Lifestyle & Belief

English garlic smugglers get six years in smelly bust


A Chinese worker transports bags of garlic at a market in Hefei, central China's Anhui province on May 19, 2010.



Ever thought of making an entry into the lucrative world of...garlic smuggling? That's what hardened garlic-smugglers Murugasan Natarajan, and Lakshmi Suresh decided to do in an effort to make a quick buck or two.

The duo told customs officials that a few thousands pounds of Chinese garlic was ginger, which isn't taxed in the UK, says the BBC.

That mean the canny garlic smugglers managed to dodge a cool $3,218,400 or 2 million pounds in custom taxes—not an insubstantial sum of money for an oft-maligned vegetable.

Read more from GlobalPost: Police arrest five over 9.5 ton garlic heist

Unfortunately for the garlic tricksters, their gambit didn't last long.

Customs inspectors checked the packages and noticed they were optimized to transport garlic, not ginger—and the house of cards came crashing down around Natarajan and Suresh, says FreshPlaza, a news website devoted to the fresh produce industry. (I was unaware such a thing existed, too).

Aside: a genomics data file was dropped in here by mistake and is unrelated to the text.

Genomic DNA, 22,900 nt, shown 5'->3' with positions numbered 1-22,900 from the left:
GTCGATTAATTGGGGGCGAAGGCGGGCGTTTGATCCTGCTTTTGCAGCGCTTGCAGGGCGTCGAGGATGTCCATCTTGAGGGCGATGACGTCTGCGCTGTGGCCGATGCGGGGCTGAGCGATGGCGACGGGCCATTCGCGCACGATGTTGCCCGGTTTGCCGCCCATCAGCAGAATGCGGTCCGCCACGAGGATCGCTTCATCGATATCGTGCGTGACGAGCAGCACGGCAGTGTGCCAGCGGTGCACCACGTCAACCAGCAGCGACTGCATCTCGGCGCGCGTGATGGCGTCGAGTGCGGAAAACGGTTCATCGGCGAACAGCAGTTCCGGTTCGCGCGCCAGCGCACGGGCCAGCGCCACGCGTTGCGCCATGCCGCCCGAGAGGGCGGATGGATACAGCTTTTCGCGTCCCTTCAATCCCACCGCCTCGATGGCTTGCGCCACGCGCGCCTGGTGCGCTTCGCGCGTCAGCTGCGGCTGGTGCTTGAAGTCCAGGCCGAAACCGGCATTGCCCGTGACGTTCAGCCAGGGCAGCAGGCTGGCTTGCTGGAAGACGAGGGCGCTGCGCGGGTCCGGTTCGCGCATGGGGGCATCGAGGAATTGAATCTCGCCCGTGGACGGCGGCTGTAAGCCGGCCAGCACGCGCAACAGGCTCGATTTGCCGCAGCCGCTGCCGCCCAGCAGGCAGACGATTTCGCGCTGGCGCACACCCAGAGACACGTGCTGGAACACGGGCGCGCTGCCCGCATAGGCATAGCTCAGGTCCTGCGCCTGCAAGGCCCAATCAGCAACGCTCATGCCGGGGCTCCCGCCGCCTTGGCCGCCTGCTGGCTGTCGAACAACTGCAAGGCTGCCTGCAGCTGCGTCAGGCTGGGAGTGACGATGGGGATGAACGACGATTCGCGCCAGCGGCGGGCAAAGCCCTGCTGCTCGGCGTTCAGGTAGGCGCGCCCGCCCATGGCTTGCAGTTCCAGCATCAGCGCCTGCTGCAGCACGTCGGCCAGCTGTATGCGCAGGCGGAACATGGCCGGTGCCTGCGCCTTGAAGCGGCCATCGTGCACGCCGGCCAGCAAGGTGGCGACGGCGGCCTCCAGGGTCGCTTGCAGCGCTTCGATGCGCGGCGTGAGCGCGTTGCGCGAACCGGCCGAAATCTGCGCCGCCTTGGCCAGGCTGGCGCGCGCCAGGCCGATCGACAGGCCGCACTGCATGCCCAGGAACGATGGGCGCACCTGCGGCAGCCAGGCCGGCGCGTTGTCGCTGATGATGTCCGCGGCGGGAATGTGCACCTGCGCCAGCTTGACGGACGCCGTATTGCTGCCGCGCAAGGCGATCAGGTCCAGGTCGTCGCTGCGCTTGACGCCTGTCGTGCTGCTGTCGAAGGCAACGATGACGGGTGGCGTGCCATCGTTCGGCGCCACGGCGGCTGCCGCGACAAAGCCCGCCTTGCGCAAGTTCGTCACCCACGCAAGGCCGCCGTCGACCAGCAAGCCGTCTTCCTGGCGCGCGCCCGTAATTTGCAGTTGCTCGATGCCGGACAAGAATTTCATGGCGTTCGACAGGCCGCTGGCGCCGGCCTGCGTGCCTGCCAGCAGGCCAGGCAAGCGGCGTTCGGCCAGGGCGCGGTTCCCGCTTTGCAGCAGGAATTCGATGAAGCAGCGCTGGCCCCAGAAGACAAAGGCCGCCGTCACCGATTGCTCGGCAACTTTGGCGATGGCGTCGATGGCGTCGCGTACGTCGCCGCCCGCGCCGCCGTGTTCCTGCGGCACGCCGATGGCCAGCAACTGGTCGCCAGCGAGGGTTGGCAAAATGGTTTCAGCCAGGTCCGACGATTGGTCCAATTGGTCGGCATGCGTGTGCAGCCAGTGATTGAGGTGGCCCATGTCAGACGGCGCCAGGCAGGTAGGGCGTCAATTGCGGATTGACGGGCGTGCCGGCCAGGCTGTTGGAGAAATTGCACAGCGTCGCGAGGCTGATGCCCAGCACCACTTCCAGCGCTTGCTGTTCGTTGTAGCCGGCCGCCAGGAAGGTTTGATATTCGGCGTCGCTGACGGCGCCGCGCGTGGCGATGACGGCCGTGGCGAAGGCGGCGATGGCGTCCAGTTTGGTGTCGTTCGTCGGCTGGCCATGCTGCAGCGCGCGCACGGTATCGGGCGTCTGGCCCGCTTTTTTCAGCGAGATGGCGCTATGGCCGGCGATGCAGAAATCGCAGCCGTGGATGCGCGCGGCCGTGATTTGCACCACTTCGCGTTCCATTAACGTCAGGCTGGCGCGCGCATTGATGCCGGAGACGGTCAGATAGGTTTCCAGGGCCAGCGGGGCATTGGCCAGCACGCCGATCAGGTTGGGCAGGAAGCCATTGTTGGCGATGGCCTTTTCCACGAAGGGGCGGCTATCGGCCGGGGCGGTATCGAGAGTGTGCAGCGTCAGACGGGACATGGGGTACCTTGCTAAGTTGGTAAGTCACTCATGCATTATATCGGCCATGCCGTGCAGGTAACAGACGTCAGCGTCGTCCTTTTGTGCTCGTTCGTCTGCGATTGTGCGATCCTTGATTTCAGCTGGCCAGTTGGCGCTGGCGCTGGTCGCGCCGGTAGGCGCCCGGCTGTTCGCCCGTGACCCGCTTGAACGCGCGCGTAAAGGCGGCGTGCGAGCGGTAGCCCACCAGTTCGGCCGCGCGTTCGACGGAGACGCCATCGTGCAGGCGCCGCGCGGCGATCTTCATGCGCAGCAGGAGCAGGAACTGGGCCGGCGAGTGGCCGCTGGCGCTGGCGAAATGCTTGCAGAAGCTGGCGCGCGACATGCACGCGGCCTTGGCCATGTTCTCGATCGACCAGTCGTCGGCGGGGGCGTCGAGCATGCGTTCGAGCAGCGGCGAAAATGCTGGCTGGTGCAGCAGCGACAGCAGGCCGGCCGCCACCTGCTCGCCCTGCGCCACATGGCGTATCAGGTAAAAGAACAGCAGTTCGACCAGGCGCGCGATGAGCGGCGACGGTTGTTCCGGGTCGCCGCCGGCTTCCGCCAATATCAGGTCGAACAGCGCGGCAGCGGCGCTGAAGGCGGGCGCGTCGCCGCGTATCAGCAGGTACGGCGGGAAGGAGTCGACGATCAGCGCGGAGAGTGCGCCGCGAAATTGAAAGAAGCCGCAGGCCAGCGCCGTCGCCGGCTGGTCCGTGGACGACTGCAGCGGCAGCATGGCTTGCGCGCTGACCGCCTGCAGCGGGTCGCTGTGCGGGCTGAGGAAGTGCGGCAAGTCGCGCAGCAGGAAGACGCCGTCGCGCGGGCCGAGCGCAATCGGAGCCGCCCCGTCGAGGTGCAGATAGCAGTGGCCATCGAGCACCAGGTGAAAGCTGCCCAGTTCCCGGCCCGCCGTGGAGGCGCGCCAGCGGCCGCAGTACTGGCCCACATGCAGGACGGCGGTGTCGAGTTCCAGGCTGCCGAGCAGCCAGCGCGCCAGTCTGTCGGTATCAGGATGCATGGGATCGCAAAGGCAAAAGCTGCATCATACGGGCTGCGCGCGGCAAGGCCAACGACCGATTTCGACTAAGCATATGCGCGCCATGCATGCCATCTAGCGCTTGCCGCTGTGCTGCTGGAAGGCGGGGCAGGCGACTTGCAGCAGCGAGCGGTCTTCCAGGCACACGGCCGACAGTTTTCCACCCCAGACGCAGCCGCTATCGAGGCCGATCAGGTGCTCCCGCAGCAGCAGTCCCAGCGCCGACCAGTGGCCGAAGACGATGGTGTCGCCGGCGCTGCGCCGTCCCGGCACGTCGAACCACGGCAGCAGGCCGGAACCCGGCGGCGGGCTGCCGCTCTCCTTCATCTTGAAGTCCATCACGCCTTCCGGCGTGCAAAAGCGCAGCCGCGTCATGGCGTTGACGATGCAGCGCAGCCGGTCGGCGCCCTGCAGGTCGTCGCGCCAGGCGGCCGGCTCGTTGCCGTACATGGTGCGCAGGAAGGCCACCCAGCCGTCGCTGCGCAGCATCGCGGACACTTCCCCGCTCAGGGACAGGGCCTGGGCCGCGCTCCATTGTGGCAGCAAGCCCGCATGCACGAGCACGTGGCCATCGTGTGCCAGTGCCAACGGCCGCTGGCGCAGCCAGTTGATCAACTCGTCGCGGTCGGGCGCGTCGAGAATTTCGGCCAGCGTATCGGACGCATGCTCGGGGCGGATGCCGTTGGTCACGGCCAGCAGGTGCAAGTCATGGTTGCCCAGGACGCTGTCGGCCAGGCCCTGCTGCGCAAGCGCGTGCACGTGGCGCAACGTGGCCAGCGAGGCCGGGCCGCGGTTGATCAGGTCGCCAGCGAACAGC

Murugasan Natarajan, owner of London-based company Perfect Imports and Exports, was sentenced in his absence to six years in jail, as he skipped bail earlier this year. His 28-year-old assistant, Lakshmi Suresh, was given a 12 month suspended jail sentence and a $16,091 fine (10,000 pounds).

An investigation was first launched into Natarajan when a somewhat suspicious 7,000 tons of garlic was discovered by customs officials—who then noticed that while garlic exports had gone down, ginger exports had gone up exponentially, says the BBC.

Curiously enough, this isn't the only high-profile criminal action involving garlic this year. In June, five Romanians were arrested for attempting to smuggle 9.5 tons of garlic out of Austria and into Hungary—but were caught in the act, partially due to their noticeably pungent get-away vans.